Dudette, I used the dictionary, a manual one off my shelf. Quoted from it for the definitions. That's where I usually go for definitions
    The expansion was mine.

    There seems to be some real difficulty separating these two out even in the disciplinary sources you quoted.

    I'll quote some wider sources too and then come back to the ones you used:
    Medicine:
    Empathy and the Practice of Medicine: Beyond Pills and the Scalpel
    Edited by Howard M. Spiro, Curnel, Peschel and St. James

    "Empathy is the feeling that persons or objects arouse in us as as projections of our feelings and thoughts. It is evident when "I and you" becomes "I am you" or atleast "I might be you". ..it is difficult to distinguish empathy from sympathy, where empathy feels "I am you" sympathy may well mean "I want to help you."

    The authors go on to talk about method actors putting themselves in the position of the character, empathizing with him/her to elicit real reactions. I think this matches what the dictionary said pretty closely. The book does quote Freud and says Freud largely ignored empathy but more recent psychiatrists argue against empathy being purely neurophysiological reaction, "that the good physician can empathize without actually feeling anything."

    From the sources you mentioned: The one from Anna Freud seemed interesting but I haven't found enough of her work directly and easily available where I can get more insight into what she was suggesting. The mother-child bond is a difficult one to understand this given the difficulty of putting oneself into the other's shoes for a baby.

    I couldn't get access to the Hojat article you quoted but he is first author that defines empathy, at least in medicine, particularly in relation to sympathy.

    Physician Empathy: Definition, Components, Measurement, and Relationship to Gender and Specialty
    Mohammadreza Hojat, Ph.D., Joseph S. Gonnella, M.D., Thomas J. Nasca, M.D., Salvatore Mangione, M.D., Michael Vergare, M.D., and Michael Magee, M.D.
    American Journal of Psychiatry 2002

    "Although researchers agree on the positive role of empathy in interpersonal relationships (3), they are divided on the definition and, hence, the measurement of empathy (4). Similarly, research on empathy in medicine has been hampered both by a lack of conceptual clarity and lack of an operational measure of physician empathy.

    Empathy has been described as a concept involving cognitive as well as affective or emotional domains (5). The cognitive domain of empathy involves the ability to understand another personís inner experiences and feelings and a capability to view the outside world from the other personís perspective (6). The affective domain involves the capacity to enter into or join the experiences and feelings of another person (6, 7). The affective relationships that elicit emotional response are conceptually more relevant to sympathy than to empathy (3).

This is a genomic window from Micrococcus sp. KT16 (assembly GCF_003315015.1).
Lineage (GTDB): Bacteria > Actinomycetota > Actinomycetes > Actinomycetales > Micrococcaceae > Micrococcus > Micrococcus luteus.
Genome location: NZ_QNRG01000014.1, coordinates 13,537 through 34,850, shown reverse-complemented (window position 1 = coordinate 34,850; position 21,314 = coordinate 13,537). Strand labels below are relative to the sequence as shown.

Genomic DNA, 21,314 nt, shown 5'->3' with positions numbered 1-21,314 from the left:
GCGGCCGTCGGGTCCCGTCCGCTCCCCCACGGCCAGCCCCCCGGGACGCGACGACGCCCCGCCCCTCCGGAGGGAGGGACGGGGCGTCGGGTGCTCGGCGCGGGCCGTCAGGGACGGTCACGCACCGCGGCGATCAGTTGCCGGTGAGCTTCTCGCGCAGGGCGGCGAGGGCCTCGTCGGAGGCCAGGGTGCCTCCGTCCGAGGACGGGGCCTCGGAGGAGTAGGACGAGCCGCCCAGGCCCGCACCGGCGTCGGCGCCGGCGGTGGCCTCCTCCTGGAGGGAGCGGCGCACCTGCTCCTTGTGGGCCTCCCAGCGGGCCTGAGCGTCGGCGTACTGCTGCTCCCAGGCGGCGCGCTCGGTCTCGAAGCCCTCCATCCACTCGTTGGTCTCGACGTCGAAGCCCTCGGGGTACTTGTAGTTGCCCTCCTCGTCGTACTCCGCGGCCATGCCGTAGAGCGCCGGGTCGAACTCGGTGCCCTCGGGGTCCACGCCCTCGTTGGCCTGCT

Although the concepts of empathy and sympathy are often mistakenly tossed into one terminological basket, they should be distinguished in patient-care situations (8). Both concepts involve sharing, but empathetic physicians share their understanding, while sympathetic physicians share their emotions with their patients (9). The two concepts do not, however, function independently. For example, in one study (6), we found a correlation coefficient of 0.45 between the two.[/QUOTE]

    So the way I understand it, from a quick reading, for the purposes of understanding empathy in physicians, empathy is seen as being able to see the world from the other person's viewpoint - sharing it. It does not, however, imply an emotional reaction or emotional component. Sympathy is feeling sorrow for the person, certainly an emotional component but does not imply seeing the world from the sufferer's eyes. Makes sense?

    I think the main point of difference comes from the philosopher you quoted, Switankowski, who says the exact opposite to make this discussion so much easier.



    I also found the Baron-Cohen quote really apropos from your original post:
    "Dr. Baron-Cohen: It's part of empathy. Theory of mind is being able to put yourself in somebody else's shoes, being able to imagine what's going on in his or her mind. But imagining someone else's thoughts or feelings is only part of empathy. The other part is having [an appropriate] emotional reaction. The distinction is important because a psychopath might be able to figure out somebody else's thoughts quite accurately but wouldn't necessarily have an appropriate emotional response."
    He uses a similar understanding as Hojat above, in seeing empathy as being able to put yourself in the person's shoes. At the same time, he actually stresses the emotional component as important. I think that's where his rewriting was focused and where the real lack of consensus is in psychology from these readings. Anyway, it's been fascinating.